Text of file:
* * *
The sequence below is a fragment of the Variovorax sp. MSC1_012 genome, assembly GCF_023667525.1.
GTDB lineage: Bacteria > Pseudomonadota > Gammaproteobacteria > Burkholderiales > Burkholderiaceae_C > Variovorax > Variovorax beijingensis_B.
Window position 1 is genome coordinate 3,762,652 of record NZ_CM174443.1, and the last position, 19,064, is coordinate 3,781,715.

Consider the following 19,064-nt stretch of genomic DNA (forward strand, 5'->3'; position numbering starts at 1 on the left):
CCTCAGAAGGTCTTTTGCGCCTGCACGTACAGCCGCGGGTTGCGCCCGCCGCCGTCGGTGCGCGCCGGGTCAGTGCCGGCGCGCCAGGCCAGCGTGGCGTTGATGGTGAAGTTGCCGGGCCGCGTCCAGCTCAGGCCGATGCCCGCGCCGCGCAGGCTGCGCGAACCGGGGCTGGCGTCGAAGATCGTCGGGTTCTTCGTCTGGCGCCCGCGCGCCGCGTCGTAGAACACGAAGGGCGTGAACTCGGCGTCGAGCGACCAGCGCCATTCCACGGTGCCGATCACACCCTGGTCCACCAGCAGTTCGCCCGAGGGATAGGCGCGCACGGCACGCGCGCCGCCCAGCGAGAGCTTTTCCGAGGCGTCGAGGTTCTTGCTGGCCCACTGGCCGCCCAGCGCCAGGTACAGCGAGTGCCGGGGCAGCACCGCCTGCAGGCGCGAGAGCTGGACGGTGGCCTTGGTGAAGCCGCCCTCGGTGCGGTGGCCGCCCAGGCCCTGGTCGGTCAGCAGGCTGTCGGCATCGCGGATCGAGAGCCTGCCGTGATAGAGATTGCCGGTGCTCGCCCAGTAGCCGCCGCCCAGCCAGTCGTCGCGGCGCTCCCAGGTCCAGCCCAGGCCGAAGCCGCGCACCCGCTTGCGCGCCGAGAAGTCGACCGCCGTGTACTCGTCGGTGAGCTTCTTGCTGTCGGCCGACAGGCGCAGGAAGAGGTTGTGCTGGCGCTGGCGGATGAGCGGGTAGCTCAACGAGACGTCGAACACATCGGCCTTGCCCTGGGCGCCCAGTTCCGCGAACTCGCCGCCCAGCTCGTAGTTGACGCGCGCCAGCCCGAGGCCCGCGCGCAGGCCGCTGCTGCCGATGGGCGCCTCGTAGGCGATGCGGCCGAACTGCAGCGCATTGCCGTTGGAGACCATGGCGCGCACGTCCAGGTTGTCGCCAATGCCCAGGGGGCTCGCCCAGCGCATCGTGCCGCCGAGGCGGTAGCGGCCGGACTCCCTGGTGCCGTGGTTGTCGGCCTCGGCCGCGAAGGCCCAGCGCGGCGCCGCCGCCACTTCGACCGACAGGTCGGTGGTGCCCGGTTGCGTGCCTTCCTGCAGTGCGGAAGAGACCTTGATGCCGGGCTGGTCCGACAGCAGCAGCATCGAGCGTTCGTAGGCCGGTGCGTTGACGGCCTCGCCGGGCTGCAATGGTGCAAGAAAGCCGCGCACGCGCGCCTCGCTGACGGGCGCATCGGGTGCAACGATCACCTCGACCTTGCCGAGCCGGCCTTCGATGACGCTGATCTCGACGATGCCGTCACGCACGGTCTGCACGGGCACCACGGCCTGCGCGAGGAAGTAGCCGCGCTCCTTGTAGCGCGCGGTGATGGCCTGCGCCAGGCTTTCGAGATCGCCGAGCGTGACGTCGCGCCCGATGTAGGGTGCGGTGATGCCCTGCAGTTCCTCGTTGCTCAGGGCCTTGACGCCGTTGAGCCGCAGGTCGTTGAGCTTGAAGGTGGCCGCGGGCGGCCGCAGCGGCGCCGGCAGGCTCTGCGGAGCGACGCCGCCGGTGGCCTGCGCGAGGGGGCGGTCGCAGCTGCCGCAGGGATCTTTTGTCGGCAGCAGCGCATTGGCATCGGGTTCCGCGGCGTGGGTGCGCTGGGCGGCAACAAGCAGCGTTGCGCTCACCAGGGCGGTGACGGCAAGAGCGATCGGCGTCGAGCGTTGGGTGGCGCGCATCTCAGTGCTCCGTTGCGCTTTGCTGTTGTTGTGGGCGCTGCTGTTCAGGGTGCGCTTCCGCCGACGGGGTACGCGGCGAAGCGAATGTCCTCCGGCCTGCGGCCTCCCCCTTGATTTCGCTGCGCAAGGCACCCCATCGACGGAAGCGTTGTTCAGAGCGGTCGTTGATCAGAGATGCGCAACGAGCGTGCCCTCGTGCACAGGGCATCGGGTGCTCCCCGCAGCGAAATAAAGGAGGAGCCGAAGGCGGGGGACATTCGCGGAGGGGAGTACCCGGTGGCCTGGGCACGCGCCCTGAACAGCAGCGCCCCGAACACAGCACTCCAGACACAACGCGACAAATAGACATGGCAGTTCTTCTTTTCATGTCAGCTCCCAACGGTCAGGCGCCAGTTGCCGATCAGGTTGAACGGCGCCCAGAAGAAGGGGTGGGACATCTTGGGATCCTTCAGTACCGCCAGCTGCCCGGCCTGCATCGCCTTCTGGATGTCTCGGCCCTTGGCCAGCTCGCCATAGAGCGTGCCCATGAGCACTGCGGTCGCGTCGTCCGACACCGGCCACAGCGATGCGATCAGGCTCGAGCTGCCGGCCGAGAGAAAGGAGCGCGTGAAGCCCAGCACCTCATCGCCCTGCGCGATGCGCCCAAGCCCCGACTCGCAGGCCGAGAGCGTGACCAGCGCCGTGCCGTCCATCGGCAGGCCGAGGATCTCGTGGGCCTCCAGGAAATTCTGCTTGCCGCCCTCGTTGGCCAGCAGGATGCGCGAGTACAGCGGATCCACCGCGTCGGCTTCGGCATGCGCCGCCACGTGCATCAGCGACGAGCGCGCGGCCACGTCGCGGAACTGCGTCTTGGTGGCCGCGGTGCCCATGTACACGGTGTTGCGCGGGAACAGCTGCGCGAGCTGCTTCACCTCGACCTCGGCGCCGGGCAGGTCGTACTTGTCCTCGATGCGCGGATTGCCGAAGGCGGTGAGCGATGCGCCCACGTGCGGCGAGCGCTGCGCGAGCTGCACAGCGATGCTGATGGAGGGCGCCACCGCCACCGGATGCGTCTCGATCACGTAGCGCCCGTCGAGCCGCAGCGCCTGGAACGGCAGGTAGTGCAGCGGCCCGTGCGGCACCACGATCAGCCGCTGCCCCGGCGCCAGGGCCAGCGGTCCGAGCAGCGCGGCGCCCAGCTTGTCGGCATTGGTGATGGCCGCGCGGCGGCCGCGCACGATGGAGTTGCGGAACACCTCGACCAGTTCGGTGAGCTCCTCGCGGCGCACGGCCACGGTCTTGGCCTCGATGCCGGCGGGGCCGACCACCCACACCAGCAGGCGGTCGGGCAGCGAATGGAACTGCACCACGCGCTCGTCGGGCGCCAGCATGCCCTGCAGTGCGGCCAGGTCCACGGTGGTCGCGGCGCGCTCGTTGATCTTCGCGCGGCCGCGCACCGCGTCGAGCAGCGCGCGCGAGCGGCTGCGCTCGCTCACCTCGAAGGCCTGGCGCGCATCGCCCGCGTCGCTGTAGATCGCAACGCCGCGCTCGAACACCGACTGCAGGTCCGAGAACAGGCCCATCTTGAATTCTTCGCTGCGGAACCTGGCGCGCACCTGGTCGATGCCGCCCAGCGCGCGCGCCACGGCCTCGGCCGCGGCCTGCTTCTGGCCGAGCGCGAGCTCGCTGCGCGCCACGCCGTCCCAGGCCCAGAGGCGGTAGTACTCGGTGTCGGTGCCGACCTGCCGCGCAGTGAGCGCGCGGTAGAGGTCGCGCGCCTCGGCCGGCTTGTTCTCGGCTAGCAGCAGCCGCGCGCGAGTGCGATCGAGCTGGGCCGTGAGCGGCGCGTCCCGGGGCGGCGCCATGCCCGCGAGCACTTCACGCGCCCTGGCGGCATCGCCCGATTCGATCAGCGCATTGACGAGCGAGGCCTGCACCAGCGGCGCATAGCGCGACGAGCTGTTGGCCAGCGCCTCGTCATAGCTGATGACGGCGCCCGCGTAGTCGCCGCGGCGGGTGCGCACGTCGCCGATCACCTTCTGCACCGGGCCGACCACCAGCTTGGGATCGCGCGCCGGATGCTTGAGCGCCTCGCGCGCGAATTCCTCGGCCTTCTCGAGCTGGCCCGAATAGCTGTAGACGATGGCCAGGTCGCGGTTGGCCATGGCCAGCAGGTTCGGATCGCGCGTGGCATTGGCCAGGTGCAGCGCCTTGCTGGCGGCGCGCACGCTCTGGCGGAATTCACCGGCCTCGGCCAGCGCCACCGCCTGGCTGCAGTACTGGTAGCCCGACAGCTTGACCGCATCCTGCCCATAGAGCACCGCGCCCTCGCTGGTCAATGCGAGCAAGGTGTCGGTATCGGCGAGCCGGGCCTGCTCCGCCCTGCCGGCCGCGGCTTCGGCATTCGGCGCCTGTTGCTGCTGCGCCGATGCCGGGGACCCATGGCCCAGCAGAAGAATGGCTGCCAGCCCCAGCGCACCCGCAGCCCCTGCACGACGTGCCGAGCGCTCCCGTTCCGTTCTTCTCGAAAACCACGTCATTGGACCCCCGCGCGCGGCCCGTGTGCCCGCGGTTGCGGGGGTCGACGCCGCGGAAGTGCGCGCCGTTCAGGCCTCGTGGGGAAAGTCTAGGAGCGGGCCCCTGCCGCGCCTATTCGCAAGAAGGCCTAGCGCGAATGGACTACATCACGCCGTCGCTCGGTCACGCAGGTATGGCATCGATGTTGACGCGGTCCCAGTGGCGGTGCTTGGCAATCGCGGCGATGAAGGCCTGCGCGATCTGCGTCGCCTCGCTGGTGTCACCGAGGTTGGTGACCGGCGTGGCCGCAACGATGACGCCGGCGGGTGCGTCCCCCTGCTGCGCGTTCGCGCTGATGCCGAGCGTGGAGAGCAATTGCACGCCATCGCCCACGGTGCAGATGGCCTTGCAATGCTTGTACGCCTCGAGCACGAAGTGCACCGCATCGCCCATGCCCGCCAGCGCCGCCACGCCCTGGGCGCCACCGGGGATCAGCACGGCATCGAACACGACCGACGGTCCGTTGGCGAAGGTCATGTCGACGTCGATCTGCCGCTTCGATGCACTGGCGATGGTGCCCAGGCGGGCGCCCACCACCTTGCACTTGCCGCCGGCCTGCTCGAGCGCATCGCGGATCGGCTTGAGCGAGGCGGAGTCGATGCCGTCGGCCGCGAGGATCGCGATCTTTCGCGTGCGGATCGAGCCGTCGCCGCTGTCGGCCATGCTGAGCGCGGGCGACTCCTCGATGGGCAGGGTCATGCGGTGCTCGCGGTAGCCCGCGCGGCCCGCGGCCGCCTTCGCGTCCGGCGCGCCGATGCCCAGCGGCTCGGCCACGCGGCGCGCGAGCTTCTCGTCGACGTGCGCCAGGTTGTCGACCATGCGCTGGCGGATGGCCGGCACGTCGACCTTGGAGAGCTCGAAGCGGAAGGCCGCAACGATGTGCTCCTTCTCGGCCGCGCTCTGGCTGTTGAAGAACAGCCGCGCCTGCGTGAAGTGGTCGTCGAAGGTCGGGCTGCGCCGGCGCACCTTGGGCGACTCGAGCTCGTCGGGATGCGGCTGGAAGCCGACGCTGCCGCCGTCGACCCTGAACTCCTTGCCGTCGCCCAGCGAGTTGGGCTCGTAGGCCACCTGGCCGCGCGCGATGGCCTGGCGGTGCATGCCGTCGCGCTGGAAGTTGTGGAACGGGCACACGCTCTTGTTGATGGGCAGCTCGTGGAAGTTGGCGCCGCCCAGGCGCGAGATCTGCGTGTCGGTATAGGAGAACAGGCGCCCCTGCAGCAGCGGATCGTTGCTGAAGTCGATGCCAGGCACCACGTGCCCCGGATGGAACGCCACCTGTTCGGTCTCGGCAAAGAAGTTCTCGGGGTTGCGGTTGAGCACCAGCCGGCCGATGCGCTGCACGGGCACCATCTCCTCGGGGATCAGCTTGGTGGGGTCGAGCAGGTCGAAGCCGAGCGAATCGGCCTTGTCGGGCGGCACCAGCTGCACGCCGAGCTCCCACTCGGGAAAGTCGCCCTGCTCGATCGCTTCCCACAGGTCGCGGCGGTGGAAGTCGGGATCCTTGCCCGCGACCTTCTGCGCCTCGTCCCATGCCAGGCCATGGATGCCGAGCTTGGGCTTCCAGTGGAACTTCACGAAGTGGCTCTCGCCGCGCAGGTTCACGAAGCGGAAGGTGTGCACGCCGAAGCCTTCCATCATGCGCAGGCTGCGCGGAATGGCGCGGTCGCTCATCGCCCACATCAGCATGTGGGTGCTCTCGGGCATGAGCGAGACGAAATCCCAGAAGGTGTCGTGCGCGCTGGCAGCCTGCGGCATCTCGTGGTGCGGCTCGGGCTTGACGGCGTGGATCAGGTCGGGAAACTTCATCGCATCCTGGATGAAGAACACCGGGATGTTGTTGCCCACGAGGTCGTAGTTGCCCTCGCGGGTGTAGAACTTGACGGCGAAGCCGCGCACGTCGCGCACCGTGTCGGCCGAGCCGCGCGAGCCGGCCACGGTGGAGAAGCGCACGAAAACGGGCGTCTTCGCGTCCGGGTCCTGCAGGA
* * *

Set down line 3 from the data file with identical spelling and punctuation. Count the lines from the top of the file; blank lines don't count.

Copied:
Window position 1 is genome coordinate 3,762,652 of record NZ_CM174443.1, and the last position, 19,064, is coordinate 3,781,715.